Regex help please to remove Special characters inside xml tags



  • Hi… I work in a “locked” down environment working with XML files and only really have the vanilla version of NotePad++ to help i.e no plugins :-(

    I’m after some help please with a regex to help me edit/correct xml files where a specific tag needs to be updated to remove “Special characters” i.e ?'s spaces *'s ^'s and perhaps most importantly /'s…whilst maintaining the xml tags and whats left of the data after the special chars have gone…

    For example
    <Ref>1234/567890</Ref> or
    <Ref>123 TEST 23/*</Ref>

    We need to remove the offending characters but keep the rest of the text/tags to leave
    <Ref>1234567890</Ref> or
    <Ref>123TEST23</Ref>

    Our XSD validation only allows 0-9 and A-Z between the <REF></REF> tags…so anything else is “special”

    Weve tried various one-liners without much success and are after a bit of advice/pointers please especially as were now looking at 6 million row files daily…

    Any help gratefully received!..

    Cherrs
    PaulSc.



  • @PaulSc
    First off I’m wondering if Notepad++ can deal with these VERY large files you mention (6 million row files). Regardless of that the following regex will I think suffice your needs. As it stands it needs to be run multiple times as each time it will only pull 1 ‘unwanted’ character from each <Ref></Ref> tag. So you keep running it until the result is “0 occurrences were replaced” There may well be a better method and if anyone can identify it @guy038 can.
    So using the Replace function we have
    Find What:(?i)(<Ref>.*?)[^a-z0-9](?=.*</Ref>)
    Replace With:\1

    Use the Replace All and have wrap around ticked, along with search mode as ‘regular expression’. Run it until you get the above response (0 occurences).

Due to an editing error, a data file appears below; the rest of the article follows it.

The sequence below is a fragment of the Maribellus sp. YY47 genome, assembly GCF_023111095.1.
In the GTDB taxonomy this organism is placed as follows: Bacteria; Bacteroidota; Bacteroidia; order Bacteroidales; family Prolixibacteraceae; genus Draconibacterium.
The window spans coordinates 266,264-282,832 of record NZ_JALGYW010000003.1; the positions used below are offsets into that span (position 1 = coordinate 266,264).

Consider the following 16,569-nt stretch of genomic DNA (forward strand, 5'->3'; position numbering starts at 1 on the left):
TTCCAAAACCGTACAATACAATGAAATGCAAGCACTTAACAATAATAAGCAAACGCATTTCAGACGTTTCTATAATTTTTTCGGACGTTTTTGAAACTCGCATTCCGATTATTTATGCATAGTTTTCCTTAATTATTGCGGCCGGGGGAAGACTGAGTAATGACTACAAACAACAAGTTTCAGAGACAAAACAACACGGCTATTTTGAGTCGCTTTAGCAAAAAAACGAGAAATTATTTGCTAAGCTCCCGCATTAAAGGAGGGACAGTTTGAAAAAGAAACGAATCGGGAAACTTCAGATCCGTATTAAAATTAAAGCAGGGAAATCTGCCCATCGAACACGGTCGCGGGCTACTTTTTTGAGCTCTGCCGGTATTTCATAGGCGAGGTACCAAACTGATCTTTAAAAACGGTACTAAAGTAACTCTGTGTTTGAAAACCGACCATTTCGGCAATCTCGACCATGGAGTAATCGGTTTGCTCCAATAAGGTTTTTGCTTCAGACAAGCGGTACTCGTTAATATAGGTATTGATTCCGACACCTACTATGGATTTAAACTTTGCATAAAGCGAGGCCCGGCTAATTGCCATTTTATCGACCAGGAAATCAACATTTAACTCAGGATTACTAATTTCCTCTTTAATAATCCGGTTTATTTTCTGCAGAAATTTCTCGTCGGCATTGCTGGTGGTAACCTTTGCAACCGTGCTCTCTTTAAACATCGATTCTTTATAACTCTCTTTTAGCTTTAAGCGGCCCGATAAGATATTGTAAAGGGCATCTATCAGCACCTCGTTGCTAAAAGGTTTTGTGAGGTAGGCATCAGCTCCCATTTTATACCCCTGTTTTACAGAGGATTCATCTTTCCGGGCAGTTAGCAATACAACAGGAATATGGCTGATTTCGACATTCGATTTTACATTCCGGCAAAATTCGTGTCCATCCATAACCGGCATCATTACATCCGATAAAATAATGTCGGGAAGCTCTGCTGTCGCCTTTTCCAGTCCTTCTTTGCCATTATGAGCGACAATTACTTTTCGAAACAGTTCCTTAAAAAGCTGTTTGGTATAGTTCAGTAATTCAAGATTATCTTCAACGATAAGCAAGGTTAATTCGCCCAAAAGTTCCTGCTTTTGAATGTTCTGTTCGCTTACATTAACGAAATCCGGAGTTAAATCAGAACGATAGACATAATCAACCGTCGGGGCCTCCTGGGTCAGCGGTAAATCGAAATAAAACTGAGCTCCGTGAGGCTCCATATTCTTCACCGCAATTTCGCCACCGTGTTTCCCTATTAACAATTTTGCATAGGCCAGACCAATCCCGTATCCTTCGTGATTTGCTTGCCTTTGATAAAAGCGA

The (?i) allows for upper and lower case characters. So each time it checks for the start of the tag, this prevents removing unwanted characters not inside the tag, along with the lookahead (?=.*</Ref>).

    I have not catered for having the tag split across lines, if this is so you will need to provide a fuller description of the data.

    Have a go and let us know either way.

    Terry



  • Find What:(?i)(<Ref>.*?)[^a-z0-9](?=.*</Ref>)
    Replace With:\1

    Seems that your regex does not work for the both line (if I press Replace All, the / and * are still there). Maybe you should consider at least 2 lines, not just the first one / or last one.

    <Ref>1234/567890</Ref>
    <Ref>123 TEST 23/*</Ref>



  • @Robin-Cruise
    I think you missed the point. I mentioned it will only “pull 1 unwanted character from each tag each time it runs”. Later on I said:

    Run it until you get the above response (0 occurences).

    So it definitely pulls every unwanted character from each of the tags, it just takes them 1 at a time, so it needs running multiple times until there are none left to pull.

    Terry



  • Hello @paulsc, @terry-r, @robin-cruise and All,

    I found out a nice regex which can do the job in one go, only !

    I was inspired by the generic regex, discussed here :

    https://notepad-plus-plus.org/community/topic/16533/how-to-remove-empty-spaces-from-a-particular-tag-regular-expression/6

    So, I began with this regex :

    (?s)(\G|<Ref>)((?!<|>).)*?\K[^\r\n\w<>]+

    After some tests I realized that, instead of the negative look-ahead (?!<|>). syntax, we could simply use the negative class character [^<>].

    Indeed, the interest of the negative look-ahead is obvious when you need to avoid certain strings. For instance, the regex (?i)123((?!A simple test|abc|OK).)*789 assures you that the range of characters between the numbers 123 and 789 should never contain any string A simple test, abc and OK, all together, whatever the case, in order to get a match !

    But, when you simply need to avoid some single characters, the negative class character syntax is easier to understand, to my mind ! For instance, the regex 123[^#@+]*789 assures you that the range of characters between the numbers 123 and 789 should never contain any character #, @ and +, all together, in order to get a match !